Working with ServiceNow authorization

Before your OpenFin app can connect to your ServiceNow instance, it must first get authorization by using the OAuth authorization code grant flow, which implements the PKCE OAuth 2.0 flow (Proof Key for Code Exchange, pronounced "pixy"). This flow provides secure authorization without needing to expose a sensitive client secret to insecure clients. OpenFin's ServiceNow integration API handles the authorization process and token exchange automatically. To guard against potential XSS vulnerabilities, OpenFin's integration includes a web worker that securely handles authorization tokens and remote requests that involve tokens.



The Web workers API provides what are essentially background threads โ€” that is, they run in a context that is different from the parent app's thread. This means the code running in the parent app cannot access code running in the web worker and vice versa. The only way a web worker and the parent app communicate is by exchanging messages, and if the web worker never leaks tokens through messages, we can consider the tokens secure from XSS.

The authorization process

Whenever the connect function is called from the ServiceNow integration API, a child window is created and navigated to the authorization endpoint that starts the OAuth 2.0 authorization code flow. The user may be prompted to authenticate, and then will be prompted to allow the app to connect to their ServiceNow account:

ServiceNow dialog box, stating "My OpenFin App would like to connect to your ServiceNow account," with "allow" and "deny" buttons.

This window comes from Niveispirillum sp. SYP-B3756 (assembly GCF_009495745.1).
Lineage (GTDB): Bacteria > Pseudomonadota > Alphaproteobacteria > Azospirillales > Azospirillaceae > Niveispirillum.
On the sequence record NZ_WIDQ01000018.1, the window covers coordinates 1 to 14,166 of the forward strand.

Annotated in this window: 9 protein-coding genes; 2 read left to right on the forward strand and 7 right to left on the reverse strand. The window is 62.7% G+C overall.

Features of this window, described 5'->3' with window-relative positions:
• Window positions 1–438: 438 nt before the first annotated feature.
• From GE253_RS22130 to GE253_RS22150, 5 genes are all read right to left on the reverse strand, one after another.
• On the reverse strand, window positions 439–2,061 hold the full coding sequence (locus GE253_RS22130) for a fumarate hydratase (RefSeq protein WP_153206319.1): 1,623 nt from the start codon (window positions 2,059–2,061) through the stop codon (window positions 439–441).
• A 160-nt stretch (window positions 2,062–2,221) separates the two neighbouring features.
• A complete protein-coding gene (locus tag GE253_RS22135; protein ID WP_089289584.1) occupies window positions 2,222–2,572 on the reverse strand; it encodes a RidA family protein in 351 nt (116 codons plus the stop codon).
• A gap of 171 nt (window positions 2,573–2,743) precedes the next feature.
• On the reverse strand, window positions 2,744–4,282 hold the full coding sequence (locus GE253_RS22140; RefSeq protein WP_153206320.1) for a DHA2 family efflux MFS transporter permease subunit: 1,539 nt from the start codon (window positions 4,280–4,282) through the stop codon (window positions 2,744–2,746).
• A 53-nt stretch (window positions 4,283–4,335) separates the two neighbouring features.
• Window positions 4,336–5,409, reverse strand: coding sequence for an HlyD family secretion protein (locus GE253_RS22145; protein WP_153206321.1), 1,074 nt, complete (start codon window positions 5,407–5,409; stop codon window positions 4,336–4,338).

It is important that the user clicks Allow in this dialog box.

If they click Deny or close the window, the authorization process does not complete successfully and the API raises an AuthorizationError.

After the user approves the app's authorization request, the window is redirected to a predefined URL where it receives an authorization code. The ServiceNow integration API then closes the window and exchanges the code for an access token (for making REST API requests) and a refresh token (for renewing expired access tokens).

At this point, the authorization process has completed successfully and the connect function returns with a ServiceNowConnection object, with which requests can be made to ServiceNow REST APIs.

Token lifetimes

Access and refresh token lifetimes are configured with the OAuth registration in ServiceNow. We have recommended reasonable defaults, but token lifetimes can be adjusted according to business requirements. For more information, see Get Client ID and Instance Name.

Handle token expiration

If a request is made to the ServiceNow REST API and the current access token has expired, the ServiceNow integration API automatically requests a new access token using the refresh token (stored in memory by the web worker). If this operation fails (for example, if the refresh token has expired), then an AuthTokenExpiredError is thrown and the connect function must be called again to start the authorization process in order to retrieve new access and refresh tokens.

Whenever you call executeApiRequest, be sure to always catch errors and check to see whether the error is an AuthTokenExpiredError. That way, you can handle reconnection in the most ideal way for your users and particular environment configuration:

import { AuthTokenExpiredError, ServiceNowEntities } from '@openfin/servicenow';

try {
  const response = await serviceNowConnection.executeApiRequest<ServiceNowEntities.FSO.FinancialServicesCase[]>('/api/now/v2/table/sn_bom_financial_service');
  // Do something with the response...
} catch (err) {
  if (err instanceof AuthTokenExpiredError) {
    // Need to reconnect...
  } else {
    throw err;